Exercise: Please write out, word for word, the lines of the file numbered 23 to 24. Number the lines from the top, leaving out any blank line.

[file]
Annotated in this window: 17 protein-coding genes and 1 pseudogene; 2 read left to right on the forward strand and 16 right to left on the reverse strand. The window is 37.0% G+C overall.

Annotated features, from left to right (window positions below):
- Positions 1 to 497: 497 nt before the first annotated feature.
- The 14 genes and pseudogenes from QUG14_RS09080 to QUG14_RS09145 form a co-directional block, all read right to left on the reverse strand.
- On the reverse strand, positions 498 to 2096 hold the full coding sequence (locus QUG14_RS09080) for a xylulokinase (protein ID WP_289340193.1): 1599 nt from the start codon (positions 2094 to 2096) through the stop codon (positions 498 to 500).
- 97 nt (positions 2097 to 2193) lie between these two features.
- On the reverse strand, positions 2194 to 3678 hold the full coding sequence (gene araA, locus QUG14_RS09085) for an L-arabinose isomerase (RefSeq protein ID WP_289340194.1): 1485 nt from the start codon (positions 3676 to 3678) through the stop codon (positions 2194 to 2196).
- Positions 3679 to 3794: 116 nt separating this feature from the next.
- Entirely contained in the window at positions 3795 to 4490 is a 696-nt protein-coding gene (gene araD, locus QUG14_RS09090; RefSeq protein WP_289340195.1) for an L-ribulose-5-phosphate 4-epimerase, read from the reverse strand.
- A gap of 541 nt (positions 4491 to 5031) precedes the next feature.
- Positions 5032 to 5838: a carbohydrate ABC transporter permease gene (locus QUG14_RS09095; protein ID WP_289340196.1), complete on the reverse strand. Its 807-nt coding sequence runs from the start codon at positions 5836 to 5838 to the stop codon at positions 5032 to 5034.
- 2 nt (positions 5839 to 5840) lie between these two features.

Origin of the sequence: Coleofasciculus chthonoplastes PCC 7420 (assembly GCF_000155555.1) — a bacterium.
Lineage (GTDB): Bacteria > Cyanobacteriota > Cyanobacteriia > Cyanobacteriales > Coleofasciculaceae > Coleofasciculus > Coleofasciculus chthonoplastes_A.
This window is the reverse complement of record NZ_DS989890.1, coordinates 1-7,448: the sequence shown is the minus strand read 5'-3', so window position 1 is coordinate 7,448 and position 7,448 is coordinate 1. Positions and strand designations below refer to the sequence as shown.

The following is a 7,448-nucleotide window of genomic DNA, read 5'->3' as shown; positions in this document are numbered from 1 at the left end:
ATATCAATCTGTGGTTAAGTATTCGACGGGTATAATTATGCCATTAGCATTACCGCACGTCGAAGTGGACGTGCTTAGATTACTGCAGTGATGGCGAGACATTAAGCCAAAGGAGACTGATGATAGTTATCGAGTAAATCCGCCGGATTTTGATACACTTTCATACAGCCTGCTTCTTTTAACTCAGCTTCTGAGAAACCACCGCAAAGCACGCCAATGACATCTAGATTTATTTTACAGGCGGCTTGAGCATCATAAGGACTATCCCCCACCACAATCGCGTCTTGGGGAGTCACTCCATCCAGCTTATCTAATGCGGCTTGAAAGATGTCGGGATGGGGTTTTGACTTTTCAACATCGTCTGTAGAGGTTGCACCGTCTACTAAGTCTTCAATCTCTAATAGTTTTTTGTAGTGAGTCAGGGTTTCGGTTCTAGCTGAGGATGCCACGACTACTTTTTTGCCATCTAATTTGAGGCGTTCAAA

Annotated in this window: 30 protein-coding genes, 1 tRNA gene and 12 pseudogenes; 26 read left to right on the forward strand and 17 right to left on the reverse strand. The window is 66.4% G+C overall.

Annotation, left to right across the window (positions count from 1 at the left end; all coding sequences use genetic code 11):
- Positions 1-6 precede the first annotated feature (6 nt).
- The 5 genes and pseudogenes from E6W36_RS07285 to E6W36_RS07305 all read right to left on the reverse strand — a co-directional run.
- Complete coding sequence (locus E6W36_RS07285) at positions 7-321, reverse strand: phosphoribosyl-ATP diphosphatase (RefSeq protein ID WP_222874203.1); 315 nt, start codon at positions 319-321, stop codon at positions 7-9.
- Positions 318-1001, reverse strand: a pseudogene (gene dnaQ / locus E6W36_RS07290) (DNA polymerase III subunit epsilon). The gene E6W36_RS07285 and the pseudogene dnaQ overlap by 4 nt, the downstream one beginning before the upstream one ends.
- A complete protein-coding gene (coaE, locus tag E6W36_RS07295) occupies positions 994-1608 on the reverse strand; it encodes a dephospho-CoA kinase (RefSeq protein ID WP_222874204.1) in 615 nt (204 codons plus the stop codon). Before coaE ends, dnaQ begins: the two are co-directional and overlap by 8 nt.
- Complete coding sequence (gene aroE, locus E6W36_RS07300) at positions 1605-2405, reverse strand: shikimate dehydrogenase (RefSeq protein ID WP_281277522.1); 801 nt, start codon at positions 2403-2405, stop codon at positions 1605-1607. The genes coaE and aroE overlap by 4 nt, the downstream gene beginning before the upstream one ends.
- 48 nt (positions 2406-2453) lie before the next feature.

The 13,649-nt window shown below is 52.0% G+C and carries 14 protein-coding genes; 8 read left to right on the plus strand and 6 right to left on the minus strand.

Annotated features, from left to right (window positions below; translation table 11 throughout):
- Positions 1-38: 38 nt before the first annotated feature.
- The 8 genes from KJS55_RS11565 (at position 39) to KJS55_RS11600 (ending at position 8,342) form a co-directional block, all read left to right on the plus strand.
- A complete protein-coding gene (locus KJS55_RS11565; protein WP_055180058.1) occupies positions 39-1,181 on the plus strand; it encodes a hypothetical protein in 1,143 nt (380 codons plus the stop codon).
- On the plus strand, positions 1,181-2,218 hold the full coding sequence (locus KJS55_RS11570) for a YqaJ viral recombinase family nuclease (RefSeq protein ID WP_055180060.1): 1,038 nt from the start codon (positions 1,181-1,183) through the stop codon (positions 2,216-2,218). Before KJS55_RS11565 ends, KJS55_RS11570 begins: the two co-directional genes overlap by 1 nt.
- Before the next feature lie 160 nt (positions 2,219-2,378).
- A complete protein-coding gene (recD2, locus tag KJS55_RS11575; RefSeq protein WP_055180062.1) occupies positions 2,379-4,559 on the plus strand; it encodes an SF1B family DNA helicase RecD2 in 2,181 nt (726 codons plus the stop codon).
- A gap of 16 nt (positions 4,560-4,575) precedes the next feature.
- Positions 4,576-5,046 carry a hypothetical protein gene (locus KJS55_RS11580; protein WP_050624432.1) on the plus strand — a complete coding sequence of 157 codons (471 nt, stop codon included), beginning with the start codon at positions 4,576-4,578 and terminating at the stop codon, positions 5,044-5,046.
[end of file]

- Positions 318-1001, reverse strand: a pseudogene (gene dnaQ / locus E6W36_RS07290) (DNA polymerase III subunit epsilon). The gene E6W36_RS07285 and the pseudogene dnaQ overlap by 4 nt, the downstream one beginning before the upstream one ends.
- A complete protein-coding gene (coaE, locus tag E6W36_RS07295) occupies positions 994-1608 on the reverse strand; it encodes a dephospho-CoA kinase (RefSeq protein ID WP_222874204.1) in 615 nt (204 codons plus the stop codon). Before coaE ends, dnaQ begins: the two are co-directional and overlap by 8 nt.